Am I in love and how would I know?
Love. We all need it. “I am human and I need to be loved…..just like everybody else does.” Smiths lyric
If we have good parents we receive love from them and we ‘feel’ loved. We can feel loved by siblings, grandparents, aunties, uncles and friends.
Being ‘in love’ is a state of being immersed in feelings towards another. It is as though we become addicted to that other person with feelings of longing. This feeling has direct similarities to someone addicted to drugs. When people who are in love are shown pictures of the person they are in love with, the brain regions associated with addiction actually light up!
Day-dreaming about the loved person takes up a significant amount of brain power. It can be hard to think about other things because there is so much pleasure in thinking about possibilities with the loved person.
If one person falls in love with another and the feelings are not reciprocated or it is not possible to be together, this can put the person under significant emotional stress. Friends and family might say, “You need to move on with your life,” but this will be hard for the person to do because they believe that the fulfilment of their dreams can only come about when they are eventually with the person they are in love with.
The best scenario is when 2 people fall in love with each other. They are able to sense a shared understanding and complete trust in the other; a recognition that the other person is there for them at any time of day or night. There is a strong desire to be with one another exclusively and each person in the union may feel a sense of expansion, almost as though anything is possible with this person. Sex and passion is usually part of falling in love. It becomes natural and spontaneous and a deep empathy establishes between the couple.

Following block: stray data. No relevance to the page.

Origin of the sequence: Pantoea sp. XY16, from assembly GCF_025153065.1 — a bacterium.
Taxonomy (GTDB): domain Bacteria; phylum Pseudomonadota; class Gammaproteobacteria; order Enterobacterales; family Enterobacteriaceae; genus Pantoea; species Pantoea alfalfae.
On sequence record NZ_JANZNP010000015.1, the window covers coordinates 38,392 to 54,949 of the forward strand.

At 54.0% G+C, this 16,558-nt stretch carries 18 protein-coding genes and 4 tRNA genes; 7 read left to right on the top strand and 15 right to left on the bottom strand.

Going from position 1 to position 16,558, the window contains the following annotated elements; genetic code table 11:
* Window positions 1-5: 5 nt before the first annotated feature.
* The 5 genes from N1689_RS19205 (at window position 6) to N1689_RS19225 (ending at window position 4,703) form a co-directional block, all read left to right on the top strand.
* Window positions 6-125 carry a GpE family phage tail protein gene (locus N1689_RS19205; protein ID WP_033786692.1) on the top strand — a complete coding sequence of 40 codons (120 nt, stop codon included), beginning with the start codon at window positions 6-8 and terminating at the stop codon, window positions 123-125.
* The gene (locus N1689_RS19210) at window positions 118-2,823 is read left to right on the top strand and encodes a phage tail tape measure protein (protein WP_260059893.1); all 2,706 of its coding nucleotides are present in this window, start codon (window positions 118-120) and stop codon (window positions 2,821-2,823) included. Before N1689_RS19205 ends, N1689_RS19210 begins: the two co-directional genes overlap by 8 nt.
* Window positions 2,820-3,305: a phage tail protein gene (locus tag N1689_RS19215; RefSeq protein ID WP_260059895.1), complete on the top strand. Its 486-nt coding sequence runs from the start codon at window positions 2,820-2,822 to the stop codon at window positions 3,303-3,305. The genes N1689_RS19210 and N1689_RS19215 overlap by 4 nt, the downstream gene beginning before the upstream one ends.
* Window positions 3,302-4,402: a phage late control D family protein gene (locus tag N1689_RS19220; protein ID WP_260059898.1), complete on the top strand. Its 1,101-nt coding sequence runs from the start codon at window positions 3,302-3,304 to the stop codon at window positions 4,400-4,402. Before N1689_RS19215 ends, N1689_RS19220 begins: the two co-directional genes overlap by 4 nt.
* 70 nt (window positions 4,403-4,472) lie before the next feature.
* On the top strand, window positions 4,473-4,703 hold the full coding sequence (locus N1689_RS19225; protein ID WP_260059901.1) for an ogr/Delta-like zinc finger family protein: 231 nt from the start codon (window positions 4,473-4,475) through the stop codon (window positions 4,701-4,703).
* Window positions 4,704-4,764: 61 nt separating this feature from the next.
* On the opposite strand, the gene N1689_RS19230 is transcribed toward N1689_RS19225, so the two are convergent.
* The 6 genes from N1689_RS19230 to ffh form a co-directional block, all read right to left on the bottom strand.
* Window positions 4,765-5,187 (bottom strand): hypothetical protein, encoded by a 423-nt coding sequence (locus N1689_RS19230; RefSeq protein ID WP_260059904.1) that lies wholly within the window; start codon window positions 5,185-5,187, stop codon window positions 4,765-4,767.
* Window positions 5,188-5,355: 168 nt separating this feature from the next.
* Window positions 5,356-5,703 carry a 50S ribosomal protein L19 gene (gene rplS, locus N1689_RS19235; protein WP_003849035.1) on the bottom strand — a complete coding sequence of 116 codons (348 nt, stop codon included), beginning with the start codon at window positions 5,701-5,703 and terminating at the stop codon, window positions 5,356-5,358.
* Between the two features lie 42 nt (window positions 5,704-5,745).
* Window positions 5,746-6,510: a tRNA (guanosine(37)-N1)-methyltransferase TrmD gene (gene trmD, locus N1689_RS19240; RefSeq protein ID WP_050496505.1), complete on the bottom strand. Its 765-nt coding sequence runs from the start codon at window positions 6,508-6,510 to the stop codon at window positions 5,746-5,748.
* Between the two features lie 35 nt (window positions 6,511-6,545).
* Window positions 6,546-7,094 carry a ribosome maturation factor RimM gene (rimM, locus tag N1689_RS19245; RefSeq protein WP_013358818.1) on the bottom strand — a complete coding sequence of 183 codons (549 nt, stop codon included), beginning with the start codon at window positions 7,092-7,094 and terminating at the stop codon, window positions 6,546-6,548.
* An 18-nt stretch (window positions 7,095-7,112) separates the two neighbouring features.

The chemical processes involved in being ‘in love’ have been described by writers and poets, throughout the ages, as a form of ‘madness’. This powerful experience is nature’s way of creating a pair-bond that is so strong it can enable the couple to raise children together and stay strong against the adversities of life. Although the intensity of feeling tends to change, many people stay in love with the same person throughout their life.
There are also subconscious processes at work when we fall in love. We have ‘chosen’ that person for an unconscious ‘fit’.
There may be psychological reasons why a person may not be able to fall in love such as fears of intimacy or attachment issues. However, if you haven’t had the experience of falling in love yet, do not worry about it. The chances are you just haven’t met the person who feels right for you.
You may be in love with, or attracted to, more than one person. Living as a couple isn't the only model. The practice of Polyamory involves intimate relationships with more than one partner. So long as all partners involved can give informed consent and are happy with the arrangements, it can work well. Polyamory is accepted as being consensual and ethical because people are wanting meaningful relationships. Rather than looking for sex via one night stands, Polyamory can represent responsible non-monogamy.
Relationships are ‘people growing machines’ says Dr David Schnarch. This means that it is ‘in relationship to others’ that we can grow and develop our selves.